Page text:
By 0811 GMT, the pan-European STOXX 600 had dropped 0.8%, with Germany’s traditionally trade-sensitive DAX down 1.11%.
That tracked a slide in Asian shares to four-month lows, as investors worried the U.S.-China trade feud was fast turning into a technology-focused cold war.
The latest evidence of the impact the conflict is having on Europe’s largest economy came in the flash purchasing managers surveys, which showed activity in Germany’s services and manufacturing sectors fell in May.
Euro zone business growth was also weaker than expected in May while Germany’s closely-watched Ifo business sentiment survey indicated that morale fell more than expected.
“With both Brexit uncertainties and US-China trade tensions threatening to inflict more damage on the EU economy, any post-election reprieve … would likely prove short-lived,” said Jameel Ahmad, global head of currency strategy and market research at online trading platform FXTM.
The European auto sector index, among the most exposed to the trade tensions, led losses with a 2.7% fall to a three-month low, while mining shed 1%.
British chip designer ARM was the latest to suspend ties with net gear and phone maker Huawei, joining a list of companies that are complying with a U.S. blockade of the Chinese firm. The technology sector also slipped 1.35%.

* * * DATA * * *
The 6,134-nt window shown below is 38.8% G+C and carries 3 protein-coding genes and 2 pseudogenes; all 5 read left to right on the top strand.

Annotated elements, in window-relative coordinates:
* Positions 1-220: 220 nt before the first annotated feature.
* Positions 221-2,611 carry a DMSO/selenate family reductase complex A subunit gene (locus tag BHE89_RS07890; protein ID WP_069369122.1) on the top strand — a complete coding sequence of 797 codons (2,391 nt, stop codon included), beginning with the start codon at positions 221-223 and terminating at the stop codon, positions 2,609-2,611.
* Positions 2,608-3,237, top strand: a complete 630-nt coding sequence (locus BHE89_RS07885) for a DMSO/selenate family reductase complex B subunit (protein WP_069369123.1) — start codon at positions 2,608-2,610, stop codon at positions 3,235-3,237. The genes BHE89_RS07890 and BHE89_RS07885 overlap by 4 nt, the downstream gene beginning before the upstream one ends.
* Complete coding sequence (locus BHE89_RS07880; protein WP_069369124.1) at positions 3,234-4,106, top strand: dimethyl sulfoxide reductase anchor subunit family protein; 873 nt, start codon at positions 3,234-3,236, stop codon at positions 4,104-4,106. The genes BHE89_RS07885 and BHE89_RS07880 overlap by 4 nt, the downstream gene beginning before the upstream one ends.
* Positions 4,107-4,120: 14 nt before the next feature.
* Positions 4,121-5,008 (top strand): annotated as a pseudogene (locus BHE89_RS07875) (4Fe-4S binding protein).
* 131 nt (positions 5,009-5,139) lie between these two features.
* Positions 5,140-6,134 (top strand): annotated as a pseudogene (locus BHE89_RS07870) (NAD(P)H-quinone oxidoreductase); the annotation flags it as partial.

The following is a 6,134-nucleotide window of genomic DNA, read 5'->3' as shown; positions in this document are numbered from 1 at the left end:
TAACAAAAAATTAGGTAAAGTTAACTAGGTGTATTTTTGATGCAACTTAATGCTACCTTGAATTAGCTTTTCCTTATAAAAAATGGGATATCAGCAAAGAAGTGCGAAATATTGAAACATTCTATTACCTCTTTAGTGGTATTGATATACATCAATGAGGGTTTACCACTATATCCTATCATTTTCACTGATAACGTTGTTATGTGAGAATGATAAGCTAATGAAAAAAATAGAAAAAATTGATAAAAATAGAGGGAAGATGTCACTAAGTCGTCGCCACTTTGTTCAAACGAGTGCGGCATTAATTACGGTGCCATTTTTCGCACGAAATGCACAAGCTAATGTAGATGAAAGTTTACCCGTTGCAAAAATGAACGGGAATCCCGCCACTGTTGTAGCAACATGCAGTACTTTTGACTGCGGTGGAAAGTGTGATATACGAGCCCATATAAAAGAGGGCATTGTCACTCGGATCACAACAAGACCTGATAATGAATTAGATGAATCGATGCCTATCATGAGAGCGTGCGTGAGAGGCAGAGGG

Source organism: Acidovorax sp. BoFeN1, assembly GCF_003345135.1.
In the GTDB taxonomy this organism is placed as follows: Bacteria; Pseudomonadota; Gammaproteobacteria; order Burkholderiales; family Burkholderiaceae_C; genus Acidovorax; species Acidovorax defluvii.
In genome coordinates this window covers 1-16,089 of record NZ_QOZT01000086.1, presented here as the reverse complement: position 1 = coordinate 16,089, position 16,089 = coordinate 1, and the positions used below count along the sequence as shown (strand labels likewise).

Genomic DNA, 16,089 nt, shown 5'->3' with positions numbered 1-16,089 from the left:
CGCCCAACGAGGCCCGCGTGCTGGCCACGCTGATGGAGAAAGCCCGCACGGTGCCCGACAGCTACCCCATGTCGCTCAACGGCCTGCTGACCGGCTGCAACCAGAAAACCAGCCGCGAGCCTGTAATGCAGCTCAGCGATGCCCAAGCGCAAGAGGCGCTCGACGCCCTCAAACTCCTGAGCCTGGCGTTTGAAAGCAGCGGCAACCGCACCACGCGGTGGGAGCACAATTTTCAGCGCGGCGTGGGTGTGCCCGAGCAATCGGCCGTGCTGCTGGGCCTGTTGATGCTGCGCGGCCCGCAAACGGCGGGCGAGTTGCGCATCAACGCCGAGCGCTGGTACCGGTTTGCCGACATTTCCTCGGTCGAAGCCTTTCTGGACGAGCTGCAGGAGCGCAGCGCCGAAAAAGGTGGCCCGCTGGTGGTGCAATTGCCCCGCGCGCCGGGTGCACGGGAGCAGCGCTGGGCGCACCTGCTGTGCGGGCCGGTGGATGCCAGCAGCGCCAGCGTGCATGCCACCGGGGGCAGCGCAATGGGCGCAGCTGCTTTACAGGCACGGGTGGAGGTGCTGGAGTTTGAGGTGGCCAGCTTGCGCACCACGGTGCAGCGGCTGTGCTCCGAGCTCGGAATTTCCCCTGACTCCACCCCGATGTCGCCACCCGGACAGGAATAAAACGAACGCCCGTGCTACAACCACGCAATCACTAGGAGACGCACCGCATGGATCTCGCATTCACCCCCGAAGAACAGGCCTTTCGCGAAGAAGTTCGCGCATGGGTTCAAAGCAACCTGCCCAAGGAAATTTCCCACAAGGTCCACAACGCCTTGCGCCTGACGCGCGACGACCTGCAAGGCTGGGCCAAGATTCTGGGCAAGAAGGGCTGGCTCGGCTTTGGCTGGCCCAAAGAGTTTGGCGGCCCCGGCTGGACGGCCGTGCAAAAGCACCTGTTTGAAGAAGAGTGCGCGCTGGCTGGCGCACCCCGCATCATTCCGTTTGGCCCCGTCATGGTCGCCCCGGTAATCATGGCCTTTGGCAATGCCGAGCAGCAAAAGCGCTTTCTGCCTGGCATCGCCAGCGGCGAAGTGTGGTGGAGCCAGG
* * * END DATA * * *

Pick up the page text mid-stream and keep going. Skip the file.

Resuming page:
Investor angst over the intensifying trade spat between the world’s two biggest economies, which threatens to dent growth worldwide, has knocked around 4% off the benchmark index this month.
In London, the blue-chip FTSE 100 slipped 0.6% and its exporter-heavy components shrugged off the benefit of a slide in the pound to four-month lows.
The failure of May’s final Brexit gambit, added to polls predicting a trouncing for her Conservatives in European elections on Thursday, have drawn new moves from within the party to force her out. A report from The Times said May is expected to announce her departure from office on Friday.
“Although the large-cap FTSE 100 index has benefited from the recent weakness of sterling, we believe the risk-return outlook for UK stocks has become less favorable,” said Mark Haefele, chief investment officer at UBS Global Wealth Management, in a note.
Top of the STOXX 600 index was Merlin Entertainments, up 4.5% after activist shareholder ValueAct urged the Madame Tussauds owner to go private and said the company could be valued about 20% more than its current price.
Among all European sectors, only the healthcare index, considered a defensive play in time of political or economic uncertainty, eked out a small gain.
Shares of Daimler, Commerzbank, trading ex-dividend, were down sharply.
Reporting by Medha Singh and Agamoni Ghosh in Bengaluru; Editing by Andrew Cawthorne